Chocolate v Willpower: why disruption is better than diet

I recently had the opportunity to speak at the TEDx event held here in Bristol.

It wasn’t at the recorded TEDx show itself – although it was amazing to be in the audience for a number of really amazing talks. This time, I was running a short session in the brilliant Wellbeing Area which was where everyone headed during the break times. The theme for the TEDx event was Disruption and so us healthy types in the wellbeing area were tasked with talking about disrupting wellbeing.

My talk wasn’t recorded (thank goodness!) but I thought you might be interested in what I said that day. So here is (more or less) the kind of thing that I talked out.

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Post-exercise chocolate milk

People, especially runners, talk about chocolate milk as being a great ‘post exercise’ refueling drink, and I have to agree. It is pretty fantastic.

It tastes good, it quickly gets protein to where it needs to go, and it is super convenient – no need to start cooking an omelette when you have chocolate milk around. In fact, when I talk with clients about exercise, one of the ways I recommend refueling is to have chocolate milk.

But when you look at the ingredients of most commercial chocolate milk drinks, there is a lot of random stuff in there which isn’t exactly what you need. Added sugars, sweeteners, flavourings etc. Those are things that don’t help rebuild muscle.

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Spelt pancakes

Pancakes are amazing.

I love them a lot. If it wasn’t for the fact that they take a bit of faffing around, I’d have them every day. Or at least every weekend.

(If you think you shouldn’t have pancakes, read this)

At home, we make our pancakes with spelt flour – here’s the recipe for my spelt pancakes:

  • 1.5 cups of spelt flour
  • 1 teaspoon of cream of tartar
  • 1/2 teaspoon of bicarb of soda
  • 2 organic eggs
  • 3 cups of milk (whatever kind you like) – if you want to go extra pancakely posh, swap one of those cups for a cup of buttermilk
  • (if you want to turn these pancakes into chocolate pancakes, add two teaspoons of cocoa powder to the dry mix)

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In defence of sugar

(I totally know I shouldn’t be writing this, what with me being a nutritionist and all, but sometimes stuff just needs to be said)

Sugar makes stuff taste nice.

Yes it does.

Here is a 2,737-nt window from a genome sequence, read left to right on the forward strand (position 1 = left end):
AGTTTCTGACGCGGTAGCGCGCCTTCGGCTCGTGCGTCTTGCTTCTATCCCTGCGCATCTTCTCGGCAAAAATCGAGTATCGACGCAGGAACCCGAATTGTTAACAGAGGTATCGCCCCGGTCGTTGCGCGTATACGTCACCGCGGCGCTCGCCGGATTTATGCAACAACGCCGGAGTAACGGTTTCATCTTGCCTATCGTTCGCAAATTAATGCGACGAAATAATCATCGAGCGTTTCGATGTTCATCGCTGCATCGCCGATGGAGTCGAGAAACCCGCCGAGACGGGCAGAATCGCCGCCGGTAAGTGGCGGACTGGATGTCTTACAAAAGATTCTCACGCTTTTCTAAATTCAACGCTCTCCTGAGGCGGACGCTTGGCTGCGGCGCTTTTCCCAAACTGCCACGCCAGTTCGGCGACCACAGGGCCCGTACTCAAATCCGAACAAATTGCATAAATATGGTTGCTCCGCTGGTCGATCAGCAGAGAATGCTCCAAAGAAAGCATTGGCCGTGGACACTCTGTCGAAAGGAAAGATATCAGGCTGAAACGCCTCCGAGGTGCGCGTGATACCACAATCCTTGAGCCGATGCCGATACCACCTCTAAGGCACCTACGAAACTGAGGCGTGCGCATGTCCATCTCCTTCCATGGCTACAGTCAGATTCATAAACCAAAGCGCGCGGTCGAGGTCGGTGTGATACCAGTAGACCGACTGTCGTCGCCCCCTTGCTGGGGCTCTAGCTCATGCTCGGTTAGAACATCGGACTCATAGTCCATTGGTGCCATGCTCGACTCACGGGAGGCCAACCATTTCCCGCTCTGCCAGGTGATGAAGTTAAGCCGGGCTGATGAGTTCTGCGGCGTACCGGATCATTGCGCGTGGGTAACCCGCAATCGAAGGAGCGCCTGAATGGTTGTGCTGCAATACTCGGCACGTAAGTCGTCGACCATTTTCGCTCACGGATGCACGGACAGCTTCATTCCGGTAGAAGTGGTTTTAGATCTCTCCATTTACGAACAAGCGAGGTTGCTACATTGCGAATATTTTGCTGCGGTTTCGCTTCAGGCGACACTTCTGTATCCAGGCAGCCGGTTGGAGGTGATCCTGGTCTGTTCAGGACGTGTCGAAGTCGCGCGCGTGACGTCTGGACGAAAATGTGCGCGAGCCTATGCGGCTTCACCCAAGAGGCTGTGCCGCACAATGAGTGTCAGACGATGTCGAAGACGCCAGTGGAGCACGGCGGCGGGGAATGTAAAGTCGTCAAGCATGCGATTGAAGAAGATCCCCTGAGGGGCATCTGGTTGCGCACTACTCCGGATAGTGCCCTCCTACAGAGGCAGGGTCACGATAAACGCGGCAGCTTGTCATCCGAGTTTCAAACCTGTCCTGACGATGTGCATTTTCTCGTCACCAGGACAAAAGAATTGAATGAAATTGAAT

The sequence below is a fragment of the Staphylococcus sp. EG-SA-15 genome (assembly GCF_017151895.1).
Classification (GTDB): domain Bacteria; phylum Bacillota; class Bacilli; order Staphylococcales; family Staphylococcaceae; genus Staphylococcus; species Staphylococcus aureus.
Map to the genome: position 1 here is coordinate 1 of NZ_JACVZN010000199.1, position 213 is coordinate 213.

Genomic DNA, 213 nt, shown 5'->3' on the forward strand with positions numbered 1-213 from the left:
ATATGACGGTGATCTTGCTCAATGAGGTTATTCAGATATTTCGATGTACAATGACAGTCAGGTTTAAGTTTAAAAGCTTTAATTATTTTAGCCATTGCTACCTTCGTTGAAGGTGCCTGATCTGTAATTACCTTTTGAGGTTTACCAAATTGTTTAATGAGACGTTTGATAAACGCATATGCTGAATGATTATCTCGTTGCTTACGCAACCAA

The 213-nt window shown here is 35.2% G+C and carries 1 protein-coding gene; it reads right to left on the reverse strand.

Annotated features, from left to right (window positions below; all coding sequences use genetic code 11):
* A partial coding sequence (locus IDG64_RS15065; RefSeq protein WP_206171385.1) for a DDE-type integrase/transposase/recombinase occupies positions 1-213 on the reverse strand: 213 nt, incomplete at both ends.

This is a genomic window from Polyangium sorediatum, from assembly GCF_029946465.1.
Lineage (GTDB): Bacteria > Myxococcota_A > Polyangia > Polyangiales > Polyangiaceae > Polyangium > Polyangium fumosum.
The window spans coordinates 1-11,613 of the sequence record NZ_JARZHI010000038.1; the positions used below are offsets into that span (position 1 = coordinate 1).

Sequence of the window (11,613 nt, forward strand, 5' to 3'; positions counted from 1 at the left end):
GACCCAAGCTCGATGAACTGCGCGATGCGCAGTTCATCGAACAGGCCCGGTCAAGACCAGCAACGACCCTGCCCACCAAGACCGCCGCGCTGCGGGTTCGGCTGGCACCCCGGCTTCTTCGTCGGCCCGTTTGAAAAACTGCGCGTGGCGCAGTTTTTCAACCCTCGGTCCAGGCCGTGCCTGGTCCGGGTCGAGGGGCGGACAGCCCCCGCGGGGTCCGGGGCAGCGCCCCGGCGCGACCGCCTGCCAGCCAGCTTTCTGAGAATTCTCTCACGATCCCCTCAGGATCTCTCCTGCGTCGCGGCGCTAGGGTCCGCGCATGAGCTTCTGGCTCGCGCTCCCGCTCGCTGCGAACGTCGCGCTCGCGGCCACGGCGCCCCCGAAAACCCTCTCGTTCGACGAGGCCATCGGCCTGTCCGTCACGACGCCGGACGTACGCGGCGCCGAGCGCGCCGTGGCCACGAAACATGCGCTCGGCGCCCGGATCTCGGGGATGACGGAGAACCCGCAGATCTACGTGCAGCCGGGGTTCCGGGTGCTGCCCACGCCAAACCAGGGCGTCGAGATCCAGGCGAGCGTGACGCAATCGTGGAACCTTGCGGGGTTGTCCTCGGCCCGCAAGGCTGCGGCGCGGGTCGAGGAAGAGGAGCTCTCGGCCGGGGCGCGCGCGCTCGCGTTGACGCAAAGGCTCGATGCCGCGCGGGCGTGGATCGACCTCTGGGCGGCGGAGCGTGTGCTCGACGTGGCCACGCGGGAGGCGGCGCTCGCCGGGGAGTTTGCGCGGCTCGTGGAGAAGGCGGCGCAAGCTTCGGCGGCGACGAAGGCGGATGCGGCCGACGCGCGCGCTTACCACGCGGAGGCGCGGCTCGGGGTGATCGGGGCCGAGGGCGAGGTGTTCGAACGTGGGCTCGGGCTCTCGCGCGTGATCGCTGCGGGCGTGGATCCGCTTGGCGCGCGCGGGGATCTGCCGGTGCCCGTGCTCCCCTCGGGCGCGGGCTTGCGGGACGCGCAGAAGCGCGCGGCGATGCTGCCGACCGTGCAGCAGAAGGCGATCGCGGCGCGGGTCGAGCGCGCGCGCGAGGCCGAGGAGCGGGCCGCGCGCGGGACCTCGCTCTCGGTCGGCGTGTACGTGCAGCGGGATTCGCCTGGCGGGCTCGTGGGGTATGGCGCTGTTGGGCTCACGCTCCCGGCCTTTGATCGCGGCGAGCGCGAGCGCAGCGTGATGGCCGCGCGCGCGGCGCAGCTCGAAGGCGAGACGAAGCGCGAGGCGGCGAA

Just like fat also makes stuff taste nice.

But unlike fat, (or at least the fats which we like to think of as good fats) sugar is pretty much a demon ingredient. Anyone who cares about their health hates sugar. Some people won’t touch the stuff because it’s a poison.

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Chocolate sauce

One of the things that I love is chocolate. Chocolate everything: chocolate pudding, chocolate cake, chocolate for breakfast, chocolate chocolate, chocolate biscuits. If it’s got chocolate in it, then I’m pretty much going to like it. BUT, if it’s chocolate flavoured (ie, it doesn’t actually chocolate in it. The chocolate is just chocolate flavouring), then … Read more

Don’t ‘try’ to eat better.

How often do you say the phrase:  ‘I am trying to …… (quit sugar) (eat less) (lose weight) (drink less coffee)’?

(whatever might be relevant to you)

I know how it is: we want to be doing something good for our health, so we do our best to ditch the stuff that we feel might be causing us problems.

But, you know, LIFE gets in the way.

Someone in the office has a birthday, so they bring in cake.

You get invited to a conference, and they have nibbles.

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Too. Much. Chocolate.

I’m Claire, a nutritional therapist who likes eating chocolate.

Why am I confessing this right at the start?

Well, I don’t want you to think that:

a) I’m a food dictator;

b) That I only eat pure, clean and 100% perfectly all the time.

No matter how much we know about food, or nutrition, or healthy living, we all slip into cheeky habits. The odd nibble of chocolate becomes a flood of Easter Eggs at this time of year. And the occasional social glass of wine easily becomes a whole bottle after a hard day.

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Chocolate and the BBC

As a kid, I remember really REALLY wanting to appear on the television, or on radio, or something.

I’m not an actor, I can’t sing, and even though I can dance really well at a disco, it most definitely isn’t good enough for anyone to be impressed.

I do love talking though – I’m really good at talking – so I had figured that I could do some sort of presenting, or announcing, or something along those lines.

And growing up in Bristol meant that there were two major broadcasters I could chose from. TWO.

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